Excavating online futures past

Cover of Kevin Driscoll's book, The Modem World.

The International Journal of Communication (IJOC) has just published my review of Kevin Driscoll’s The Modem World: A Prehistory of Social Media (Yale UP, 2022).

In The Modem World, Driscoll provides an engaging social history of Bulletin Board Systems (BBSes), an early, dial-up precursor to social media that predated the World Wide Web. You might have heard of the most famous BBSes—likely Stuart Brand’s Whole Earth ‘Lectronic Link, or the WELL—but, as Driscoll elaborates, there were many others. Indeed, thousands of decentralized, autonomous virtual communities thrived around the world in the decades before the Internet became accessible to the general public. Through Driscoll’s eyes, these communities offer a glimpse of a bygone sociotechnical era and that prefigured and shaped our own in numerous ways. The “modem world” also suggests some paths beyond our current moment of disenchantment with the venture-funded, surveillance capitalist, billionaire-backed platforms that dominate social media today.

The book, like everything of Driscoll’s that I’ve ever read, is both enjoyable and informative and I recommend it for a number of reasons. I also (more selfishly) recommend the book review, which was fun to write and is just a few pages long. I got helpful feedback along the way from Yibin Fan, Kaylea Champion, and Hannah Cutts.

Because IJOC is an open access journal that publishes under a CC-BY-NC-ND license, you can read the review without paywalls, proxies, piracy, etc. Please feel free to send along any comments or feedback! For example, at least one person (who I won’t name here) thinks I should have emphasized the importance of porn in Driscoll’s account more heavily! While porn was definitely an important part of the BBS universe, I didn’t think it was such a central component of The Modem World. Ymmv?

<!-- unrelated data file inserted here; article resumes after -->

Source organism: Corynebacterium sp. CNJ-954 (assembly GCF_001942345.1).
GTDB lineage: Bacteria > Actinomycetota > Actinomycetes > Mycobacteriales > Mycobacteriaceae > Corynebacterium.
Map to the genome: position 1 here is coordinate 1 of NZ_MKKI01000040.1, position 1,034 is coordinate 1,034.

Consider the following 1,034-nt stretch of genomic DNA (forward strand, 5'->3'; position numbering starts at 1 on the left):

Shaw, A. (2023). Kevin Driscoll, The Modem World: A Prehistory of Social Media. International Journal Of Communication, 17, 4. Retrieved from https://ijoc.org/index.php/ijoc/article/view/21215/4162

3 Replies to “Excavating online futures past”

  1. Just finished reading the book and found it great fun and quite stimulating. Well done on the review!

    I’d like to point out that the kids are on Instagram and TikTok, but many, especially the nerdy, are on Discord, which notably does not have an ad-based business and is similar to a BBS platform in several other ways.

    1. Great point! I was going off of this Pew survey result (and the picture looks pretty similar today). Pew didn’t ask about Discord, which may or may not mean much, but my guess is that the user base is still quite a lot smaller. Also, in terms of the organizational structure/form, there are some big differences between Discord servers and BBSes (ownership/federation/autonomy being probably the most crucial!).

  2. Agreed. It’s interesting how calling communities “servers” or offering a degree of customization through a powerful API suggest an inheritance from the modem world even as these are either largely symbolic or offer a limited form of autonomy

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